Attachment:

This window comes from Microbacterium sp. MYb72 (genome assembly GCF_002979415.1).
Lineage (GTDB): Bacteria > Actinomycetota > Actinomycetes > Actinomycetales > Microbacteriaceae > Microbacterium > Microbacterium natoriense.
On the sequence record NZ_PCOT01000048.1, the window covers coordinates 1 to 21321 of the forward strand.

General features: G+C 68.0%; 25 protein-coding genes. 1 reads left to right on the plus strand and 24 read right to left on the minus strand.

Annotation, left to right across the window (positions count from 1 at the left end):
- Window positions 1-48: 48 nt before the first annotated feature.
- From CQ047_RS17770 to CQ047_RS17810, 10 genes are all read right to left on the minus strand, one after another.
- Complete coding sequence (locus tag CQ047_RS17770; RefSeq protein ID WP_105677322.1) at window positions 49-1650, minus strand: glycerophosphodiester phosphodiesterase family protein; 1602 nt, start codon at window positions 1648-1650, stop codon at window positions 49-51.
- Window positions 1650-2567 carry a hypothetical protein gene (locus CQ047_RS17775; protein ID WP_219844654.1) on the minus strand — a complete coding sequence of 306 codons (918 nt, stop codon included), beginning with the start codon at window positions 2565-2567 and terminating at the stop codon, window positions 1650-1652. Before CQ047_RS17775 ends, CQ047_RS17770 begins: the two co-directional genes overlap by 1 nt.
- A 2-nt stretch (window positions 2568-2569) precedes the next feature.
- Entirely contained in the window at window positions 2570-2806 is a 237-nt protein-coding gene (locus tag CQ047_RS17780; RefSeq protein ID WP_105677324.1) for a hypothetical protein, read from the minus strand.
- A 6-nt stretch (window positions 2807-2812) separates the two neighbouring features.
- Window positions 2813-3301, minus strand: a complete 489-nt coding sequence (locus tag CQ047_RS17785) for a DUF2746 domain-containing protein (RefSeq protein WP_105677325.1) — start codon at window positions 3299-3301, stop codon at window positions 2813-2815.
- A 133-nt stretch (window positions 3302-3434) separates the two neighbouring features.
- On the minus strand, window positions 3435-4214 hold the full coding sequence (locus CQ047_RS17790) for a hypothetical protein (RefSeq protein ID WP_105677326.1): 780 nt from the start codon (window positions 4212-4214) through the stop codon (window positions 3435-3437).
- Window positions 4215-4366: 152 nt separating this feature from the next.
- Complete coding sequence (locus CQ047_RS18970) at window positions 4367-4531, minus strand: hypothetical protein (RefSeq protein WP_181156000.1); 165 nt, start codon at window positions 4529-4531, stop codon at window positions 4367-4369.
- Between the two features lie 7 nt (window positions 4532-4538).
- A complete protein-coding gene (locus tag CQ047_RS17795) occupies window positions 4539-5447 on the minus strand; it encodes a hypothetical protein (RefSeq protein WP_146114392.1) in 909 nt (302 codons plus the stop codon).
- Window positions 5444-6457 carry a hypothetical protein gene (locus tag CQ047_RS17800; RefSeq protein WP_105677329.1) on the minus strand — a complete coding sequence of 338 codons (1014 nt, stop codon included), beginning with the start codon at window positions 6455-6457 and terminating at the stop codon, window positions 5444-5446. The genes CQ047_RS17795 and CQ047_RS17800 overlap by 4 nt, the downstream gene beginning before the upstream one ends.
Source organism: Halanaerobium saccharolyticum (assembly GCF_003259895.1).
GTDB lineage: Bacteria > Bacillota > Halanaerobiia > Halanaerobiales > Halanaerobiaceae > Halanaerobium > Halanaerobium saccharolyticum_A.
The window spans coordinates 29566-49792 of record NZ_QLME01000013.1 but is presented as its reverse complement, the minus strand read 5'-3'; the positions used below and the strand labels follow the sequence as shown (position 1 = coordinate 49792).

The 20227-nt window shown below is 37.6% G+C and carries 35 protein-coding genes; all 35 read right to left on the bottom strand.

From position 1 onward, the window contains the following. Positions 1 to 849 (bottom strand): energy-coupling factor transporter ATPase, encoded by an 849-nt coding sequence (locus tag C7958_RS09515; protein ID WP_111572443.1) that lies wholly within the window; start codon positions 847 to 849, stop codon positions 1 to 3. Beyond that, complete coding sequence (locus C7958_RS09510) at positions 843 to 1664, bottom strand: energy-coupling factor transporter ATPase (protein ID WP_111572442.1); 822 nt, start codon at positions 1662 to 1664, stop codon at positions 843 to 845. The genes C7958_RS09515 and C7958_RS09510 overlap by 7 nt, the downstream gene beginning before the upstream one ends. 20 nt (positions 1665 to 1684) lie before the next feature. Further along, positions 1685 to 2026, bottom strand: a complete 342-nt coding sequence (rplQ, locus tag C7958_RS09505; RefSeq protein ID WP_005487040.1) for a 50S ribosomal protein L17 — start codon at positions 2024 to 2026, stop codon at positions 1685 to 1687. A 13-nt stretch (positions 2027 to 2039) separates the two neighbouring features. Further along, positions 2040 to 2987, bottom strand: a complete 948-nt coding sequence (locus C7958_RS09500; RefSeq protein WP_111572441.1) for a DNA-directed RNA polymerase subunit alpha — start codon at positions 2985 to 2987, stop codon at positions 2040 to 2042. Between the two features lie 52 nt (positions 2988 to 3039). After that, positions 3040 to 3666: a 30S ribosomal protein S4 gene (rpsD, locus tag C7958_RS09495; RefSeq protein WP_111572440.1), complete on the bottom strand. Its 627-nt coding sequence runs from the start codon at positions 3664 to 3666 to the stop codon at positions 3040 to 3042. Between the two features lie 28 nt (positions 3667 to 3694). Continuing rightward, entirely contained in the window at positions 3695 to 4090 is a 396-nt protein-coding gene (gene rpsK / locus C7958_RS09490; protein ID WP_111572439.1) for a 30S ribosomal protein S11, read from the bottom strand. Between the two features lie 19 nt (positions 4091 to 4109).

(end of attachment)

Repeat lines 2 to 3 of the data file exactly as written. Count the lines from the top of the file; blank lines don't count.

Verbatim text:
Lineage (GTDB): Bacteria > Actinomycetota > Actinomycetes > Actinomycetales > Microbacteriaceae > Microbacterium > Microbacterium natoriense.
On the sequence record NZ_PCOT01000048.1, the window covers coordinates 1 to 21321 of the forward strand.